James Madison Papers

J. Addison Alexander and Others to James Madison, 3 January 1831

Nassau Hall, Princeton N J 3 January. 1831


We beg leave to address you, in behalf of an institution which, though, now regarded, as an ancient one by thousands is proud to call, you Father. We cherish the belief that the threescore years, which have elapsed, since you left your Alma Mater, eventful as they have been to your country, and yourself have not caused you to forget, that you were once a Student, and are still a Whig. It is the American Whig Society of Nassau Hall, which, now, through us, assures you of its filial respect, and congratulate you on the addition, of another New Year, to the many, which the Providence of God, has permitted you to number. The juvenile association, which you assisted, in the days of your noviciate, to form, has now been flourishing, for more than half a century; and you are not perhaps aware, how many of the intellectual lights, whose brightness or extinction you have witnessed were kindled at this altar of your own erecting. To you, Sir among others, our Society owes its original existence, and to you, of course, it so far owes, its subsequent, prosperity and usefulness But indebted as we are, we still have more to ask. It is indeed for the purpose of preferring a request, that we now obtrude ourselves, upon your notice,—a request, to which we venture, to anticipate a favorable answer. The American Whig and Cliosophic Societies, which from their very constitution, have in general no direct communion, are accustomed, upon one day in the year, (the day before our annual commencement,) to assemble in joint meeting, to which the public are admitted, and at which an address, is delivered, by a graduate, selected by the two societies alternately. The right of appointment, rests this year with us, and we are happy to exercise, it by respectfully requesting, our founder our father, and our most illustrious member, to discharge this duty for us in September next. We are far from wishing to impose a tax upon your time or comfort. To your convenience we are willing that our pleasure and our profit, should be sacrificed. In the hope, however, that the two may not be incompatible permit us most respectfully, to urge your acceptance, of this humble office. Reasons present themselves, in multitudes, but we shall not presume to hint, at more than one or two. We need not say that the American Whig Society, would rejoice to welcome, you and that a new impulse, would be given, to its movements by your very presence and paternal counsels. But this is not all. The College of New Jersey, after some years of partial decline, has now a prospect of renewed prosperity. Its means of instruction are enlarged, and the advantages, which it affords, considerably multiplied. Still however it depends, upon the public for support. Legislative patronage, it never has received, and has no reason to expect. The favour of the public, though it can only be secured, by ability and faithfulness, may be attracted by more indirect and incidental means. Nassau Hall has no name on the list of her Alumni, above that of Madison. Your presence, Sir at our, commencement, Even though it should afford, no pleasure to yourself, might be a lasting benefit to us. But we cannot believe, that it would afford no pleasure to yourself. We cannot believe that you could visit, without pleasurable feelings, the sequestered scenes of your Early Education, the humble though honoured graves, of Davies and of Witherspoon. We may add that as the annual address before the two Societies, is generally heard, by an intelligent and crowded audience from various quarters, you would have an opportunity of again bearing witness to the worth of Education & of announcing to the world, that the cause of learning has our patriarchs & patriots among its ardent friends. You will please, Sir, to excuse our importunity. We would not do justice to ourselves, in fewer words. But to trespass no longer we conclude by assuring you, that if you can consistently with personal comfort, accept of our unanimous & cordial invitation, the favour, will be gratefully appreciated,—by the Public—by the College by the Society, in whose name we address you—and by no individuals more heartily & truly than Your very humble Servants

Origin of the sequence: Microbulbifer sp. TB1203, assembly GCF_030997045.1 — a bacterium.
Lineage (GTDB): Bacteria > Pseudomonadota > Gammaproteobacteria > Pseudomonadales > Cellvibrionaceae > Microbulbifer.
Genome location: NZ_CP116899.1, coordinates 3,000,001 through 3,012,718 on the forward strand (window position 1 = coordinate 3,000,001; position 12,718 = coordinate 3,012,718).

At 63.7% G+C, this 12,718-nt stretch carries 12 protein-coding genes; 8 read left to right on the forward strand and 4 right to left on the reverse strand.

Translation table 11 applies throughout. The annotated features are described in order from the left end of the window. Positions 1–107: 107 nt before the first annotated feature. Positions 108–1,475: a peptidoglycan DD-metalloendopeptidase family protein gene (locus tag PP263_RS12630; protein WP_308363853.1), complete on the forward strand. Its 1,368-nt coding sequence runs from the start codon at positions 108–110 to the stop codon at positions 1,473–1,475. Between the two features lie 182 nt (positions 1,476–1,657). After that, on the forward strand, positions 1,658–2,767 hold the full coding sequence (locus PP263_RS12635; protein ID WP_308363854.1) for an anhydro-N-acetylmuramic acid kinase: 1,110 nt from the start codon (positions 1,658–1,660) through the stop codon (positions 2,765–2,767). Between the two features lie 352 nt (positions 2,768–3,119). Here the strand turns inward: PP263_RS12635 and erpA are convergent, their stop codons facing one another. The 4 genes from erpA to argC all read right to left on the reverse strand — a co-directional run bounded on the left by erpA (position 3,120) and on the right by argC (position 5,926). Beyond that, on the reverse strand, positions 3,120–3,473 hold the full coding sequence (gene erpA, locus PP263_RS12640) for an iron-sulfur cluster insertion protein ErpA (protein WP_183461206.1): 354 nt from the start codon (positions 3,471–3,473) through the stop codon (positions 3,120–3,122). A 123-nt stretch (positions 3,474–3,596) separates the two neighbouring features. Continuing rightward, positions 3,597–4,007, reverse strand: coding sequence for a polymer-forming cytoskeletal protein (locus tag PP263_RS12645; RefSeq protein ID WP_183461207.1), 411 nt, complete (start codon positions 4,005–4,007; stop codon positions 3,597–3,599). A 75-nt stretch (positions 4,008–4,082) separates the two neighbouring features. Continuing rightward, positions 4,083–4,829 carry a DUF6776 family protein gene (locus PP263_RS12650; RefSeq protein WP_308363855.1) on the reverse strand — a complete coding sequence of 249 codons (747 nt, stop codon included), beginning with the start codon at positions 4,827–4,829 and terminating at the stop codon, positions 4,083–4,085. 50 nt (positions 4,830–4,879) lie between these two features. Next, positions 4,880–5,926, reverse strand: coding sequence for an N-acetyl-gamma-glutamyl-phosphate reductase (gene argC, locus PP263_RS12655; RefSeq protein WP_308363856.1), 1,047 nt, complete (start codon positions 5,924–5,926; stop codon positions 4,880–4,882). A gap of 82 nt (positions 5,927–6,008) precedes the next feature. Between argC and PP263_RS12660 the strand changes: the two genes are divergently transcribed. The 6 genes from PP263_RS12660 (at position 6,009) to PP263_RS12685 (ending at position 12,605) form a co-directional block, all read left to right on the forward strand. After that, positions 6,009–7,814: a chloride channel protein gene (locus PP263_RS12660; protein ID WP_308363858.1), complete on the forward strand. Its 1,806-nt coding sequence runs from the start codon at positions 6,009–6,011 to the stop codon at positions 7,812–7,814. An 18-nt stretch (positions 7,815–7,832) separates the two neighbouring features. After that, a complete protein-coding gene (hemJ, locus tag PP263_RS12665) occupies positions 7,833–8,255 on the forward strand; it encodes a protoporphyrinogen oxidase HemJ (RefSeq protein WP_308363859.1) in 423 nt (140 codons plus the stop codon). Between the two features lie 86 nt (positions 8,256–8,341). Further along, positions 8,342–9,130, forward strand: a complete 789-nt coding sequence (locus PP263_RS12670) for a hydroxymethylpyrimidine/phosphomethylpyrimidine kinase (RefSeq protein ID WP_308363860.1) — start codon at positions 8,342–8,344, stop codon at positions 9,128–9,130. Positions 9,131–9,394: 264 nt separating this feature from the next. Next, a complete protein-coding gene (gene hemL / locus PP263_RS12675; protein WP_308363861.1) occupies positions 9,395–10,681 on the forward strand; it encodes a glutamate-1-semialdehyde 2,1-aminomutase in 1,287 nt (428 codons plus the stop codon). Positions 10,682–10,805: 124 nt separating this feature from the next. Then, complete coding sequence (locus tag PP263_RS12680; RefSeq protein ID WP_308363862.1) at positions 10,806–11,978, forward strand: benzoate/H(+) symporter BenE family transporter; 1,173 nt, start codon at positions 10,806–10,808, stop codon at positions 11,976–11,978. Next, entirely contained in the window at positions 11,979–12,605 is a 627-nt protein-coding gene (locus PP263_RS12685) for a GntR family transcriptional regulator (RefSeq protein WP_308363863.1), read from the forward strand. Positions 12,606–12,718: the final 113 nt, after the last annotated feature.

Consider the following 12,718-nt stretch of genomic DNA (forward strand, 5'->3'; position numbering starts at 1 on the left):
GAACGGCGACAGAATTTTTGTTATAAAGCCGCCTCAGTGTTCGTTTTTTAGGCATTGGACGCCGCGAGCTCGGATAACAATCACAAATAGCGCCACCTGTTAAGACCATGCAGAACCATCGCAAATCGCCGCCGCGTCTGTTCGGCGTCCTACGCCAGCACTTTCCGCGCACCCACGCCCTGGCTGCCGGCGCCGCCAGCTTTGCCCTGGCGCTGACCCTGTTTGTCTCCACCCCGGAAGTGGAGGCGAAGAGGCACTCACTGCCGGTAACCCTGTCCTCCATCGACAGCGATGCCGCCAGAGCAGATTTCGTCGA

J. Addison Alexander.

Geo. W. Nevitt

Thos H Richards

Committee of the A. W. S.

The annual commencement of the College takes place on the last Wednesday of September. The address before the Societies is delivered on the day preceding—

RC (DLC); (NjP).

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